Mokomokai are home where they belong

There was a story that featured this week about the return of several mummified Maori heads from France to New Zealand.

It was a positive tale of Maori values being recognised by an overseas authority and it was one that has a long history in terms of Maori trying to repatriate their ancestors from the preying eyes of an interested public. The challenge of returning such human remains now rests with our national museum, Te Papa, and with the latest news it would seem it is doing a good job.

Maori preserved heads, otherwise known as mokomokai, was a practice that goes back hundreds of years.

According to Pakeha who witnessed the practise the inside of the head would be removed and then steamed. It would then be put through a process that involved smoke from wood and the sun in order to dry the remains and ensure that the head would last for years. It was interesting listening to Professor Paul Tapsell, the current head of Maori Studies at Otago University and the former head of Maori at Auckland Museum. He explained that it was carried out as a way of acknowledging ancestors of the dead.

He said that mokomokai was normally reserved for chiefs and that they would be placed around the body of the deceased. The idea was that they would assist the dead in returning to Hawaiki, the ancestral homeland for Maori.

The practise has taken on a new form now with photographs being the modern day equivalent.

The history records show that on the whole mokomokai came to be in the hands of overseas dealers through dubious means.

The one instance when mokomokai was offered by Maori to a European, it was done so on the provision that it would be a slave's head and not that of a chief. But by and large mokomokai found their way in to the hands of Pakeha exploiters through a combination of stealing and grave robbing.

The rationale for wanting the heads was for two reasons. Firstly, because they displayed the moko or tattoo, it was said that some dealers appreciated the art involved.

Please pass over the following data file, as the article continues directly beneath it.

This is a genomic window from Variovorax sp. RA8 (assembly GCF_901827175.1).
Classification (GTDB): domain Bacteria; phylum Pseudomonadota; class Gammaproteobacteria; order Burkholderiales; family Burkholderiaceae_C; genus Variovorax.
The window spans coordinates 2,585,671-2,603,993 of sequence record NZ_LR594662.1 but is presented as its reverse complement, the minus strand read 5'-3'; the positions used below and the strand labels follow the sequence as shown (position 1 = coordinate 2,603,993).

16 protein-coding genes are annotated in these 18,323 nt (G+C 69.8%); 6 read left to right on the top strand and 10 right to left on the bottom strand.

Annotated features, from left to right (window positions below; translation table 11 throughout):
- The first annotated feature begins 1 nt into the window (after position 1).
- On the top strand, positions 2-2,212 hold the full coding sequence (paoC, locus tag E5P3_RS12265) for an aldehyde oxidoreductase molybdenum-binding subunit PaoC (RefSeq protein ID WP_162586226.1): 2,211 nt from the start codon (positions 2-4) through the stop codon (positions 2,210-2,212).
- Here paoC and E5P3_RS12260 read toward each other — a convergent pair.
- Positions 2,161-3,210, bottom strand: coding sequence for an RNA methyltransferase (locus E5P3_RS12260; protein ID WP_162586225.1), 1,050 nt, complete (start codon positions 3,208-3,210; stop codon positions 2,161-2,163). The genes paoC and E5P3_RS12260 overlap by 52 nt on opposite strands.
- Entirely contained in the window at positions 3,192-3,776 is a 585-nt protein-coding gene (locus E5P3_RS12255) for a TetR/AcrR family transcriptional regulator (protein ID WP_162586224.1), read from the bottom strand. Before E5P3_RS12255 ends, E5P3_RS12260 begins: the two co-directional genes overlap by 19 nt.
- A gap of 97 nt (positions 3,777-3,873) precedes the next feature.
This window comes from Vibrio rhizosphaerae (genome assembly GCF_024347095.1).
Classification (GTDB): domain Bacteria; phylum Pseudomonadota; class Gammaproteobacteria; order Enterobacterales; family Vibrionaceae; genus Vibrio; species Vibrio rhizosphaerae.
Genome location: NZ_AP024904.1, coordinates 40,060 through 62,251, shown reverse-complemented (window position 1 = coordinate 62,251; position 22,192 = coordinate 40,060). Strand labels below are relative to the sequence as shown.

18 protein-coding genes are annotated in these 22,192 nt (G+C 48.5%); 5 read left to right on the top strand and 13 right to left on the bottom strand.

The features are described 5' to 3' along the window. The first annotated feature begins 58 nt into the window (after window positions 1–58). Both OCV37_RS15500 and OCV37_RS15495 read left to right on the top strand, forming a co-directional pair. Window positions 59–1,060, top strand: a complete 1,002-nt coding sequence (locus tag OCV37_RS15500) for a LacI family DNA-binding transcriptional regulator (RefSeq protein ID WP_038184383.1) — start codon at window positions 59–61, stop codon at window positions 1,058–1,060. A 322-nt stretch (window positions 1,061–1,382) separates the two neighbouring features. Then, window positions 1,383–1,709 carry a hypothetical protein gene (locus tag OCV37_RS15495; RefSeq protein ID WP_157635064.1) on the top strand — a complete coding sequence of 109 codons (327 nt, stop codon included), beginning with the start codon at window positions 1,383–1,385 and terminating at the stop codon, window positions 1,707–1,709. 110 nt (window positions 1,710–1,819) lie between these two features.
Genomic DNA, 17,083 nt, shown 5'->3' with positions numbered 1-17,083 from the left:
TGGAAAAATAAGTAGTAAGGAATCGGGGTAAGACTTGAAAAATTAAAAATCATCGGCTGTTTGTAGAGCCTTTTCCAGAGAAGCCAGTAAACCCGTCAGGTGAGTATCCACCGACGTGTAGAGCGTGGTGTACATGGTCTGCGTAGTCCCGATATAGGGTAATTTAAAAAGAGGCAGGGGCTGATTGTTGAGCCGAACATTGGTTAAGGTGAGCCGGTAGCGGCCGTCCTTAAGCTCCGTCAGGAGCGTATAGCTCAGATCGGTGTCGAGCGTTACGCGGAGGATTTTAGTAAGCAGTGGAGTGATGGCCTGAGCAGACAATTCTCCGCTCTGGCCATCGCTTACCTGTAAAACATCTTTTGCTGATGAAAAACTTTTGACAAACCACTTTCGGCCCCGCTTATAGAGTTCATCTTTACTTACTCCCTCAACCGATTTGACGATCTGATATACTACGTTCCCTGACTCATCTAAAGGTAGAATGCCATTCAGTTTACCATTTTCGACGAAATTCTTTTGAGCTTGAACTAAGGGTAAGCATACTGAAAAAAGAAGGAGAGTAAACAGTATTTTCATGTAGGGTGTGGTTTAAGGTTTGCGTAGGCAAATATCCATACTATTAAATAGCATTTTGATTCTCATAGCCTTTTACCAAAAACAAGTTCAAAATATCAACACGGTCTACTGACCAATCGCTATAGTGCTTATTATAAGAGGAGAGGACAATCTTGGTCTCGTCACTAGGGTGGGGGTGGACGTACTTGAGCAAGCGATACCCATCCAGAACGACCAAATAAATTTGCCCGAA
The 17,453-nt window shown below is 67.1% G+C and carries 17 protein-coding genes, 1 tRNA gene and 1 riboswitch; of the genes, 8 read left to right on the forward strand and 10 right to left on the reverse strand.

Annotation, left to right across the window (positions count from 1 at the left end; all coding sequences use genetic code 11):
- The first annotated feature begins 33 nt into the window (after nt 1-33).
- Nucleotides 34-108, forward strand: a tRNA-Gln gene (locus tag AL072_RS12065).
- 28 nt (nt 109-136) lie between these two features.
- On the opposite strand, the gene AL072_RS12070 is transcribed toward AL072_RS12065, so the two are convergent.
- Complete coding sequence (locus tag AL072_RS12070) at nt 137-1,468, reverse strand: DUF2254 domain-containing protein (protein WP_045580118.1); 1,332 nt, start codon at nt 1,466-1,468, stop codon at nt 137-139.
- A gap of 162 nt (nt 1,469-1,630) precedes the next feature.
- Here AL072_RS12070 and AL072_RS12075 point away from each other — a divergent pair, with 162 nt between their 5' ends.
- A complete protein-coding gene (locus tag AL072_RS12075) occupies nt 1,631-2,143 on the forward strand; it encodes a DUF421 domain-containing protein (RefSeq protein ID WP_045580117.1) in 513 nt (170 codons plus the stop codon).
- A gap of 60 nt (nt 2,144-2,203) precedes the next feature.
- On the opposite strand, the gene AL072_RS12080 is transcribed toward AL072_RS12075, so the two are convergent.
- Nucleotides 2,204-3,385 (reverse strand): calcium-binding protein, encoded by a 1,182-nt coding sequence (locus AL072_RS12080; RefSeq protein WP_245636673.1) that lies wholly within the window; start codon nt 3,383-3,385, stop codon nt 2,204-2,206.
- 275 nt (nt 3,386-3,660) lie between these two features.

Secondly, and perhaps the greater reason, was that the European had a fascination with indigenous culture especially when it involved "solving" medical mysteries and propositions such as "natives having smaller brains".

Whichever way you look at it the practice was macabre and a highly offensive industry to Maori.

The latest return of mokomokai can be attributed to the late Dalvanius Prime. He made it his mission to have mokomokai returned to Aotearoa and it was his purpose in life before he passed away.

Prime, of Poi E fame, was more associated with music but one of his many contributions to our country was to see to it that Maori mummified remains are returned to where they rightfully belong. I would say that the current Te Papa programme most likely owes its origins to the efforts of Prime.

The latest return of mokomokai should be used as a template for other countries who want to do the right thing. It was the first time that a law had been overturned in order to have mokomokai returned to Aotearoa. In 2002 France passed legislation that made cultural objects that are held by museums inalienable. Rouen, the locality in which the remains were held, passed a by-law that states that human remains cannot be considered cultural objects. Leading the charge was Senator and former Deputy Mayor for Rouen, Catherine Morin-Desailly.

She accompanied the remains back to Aotearoa and commented that she could see for herself the special significance the return of mokomokai had for Maori. She was rightfully acknowledged for the role she played in the repatriation by Maori during the ceremonies on both sides of the globe.

This latest development involving mokomokai should give Te Papa enough heart and conviction to pursue their goal of having Maori remains return home. They should celebrate the success of their excursion to France and look to create more pressure on those institutions that hold Maori remains by highlighting the current example.

South Canterbury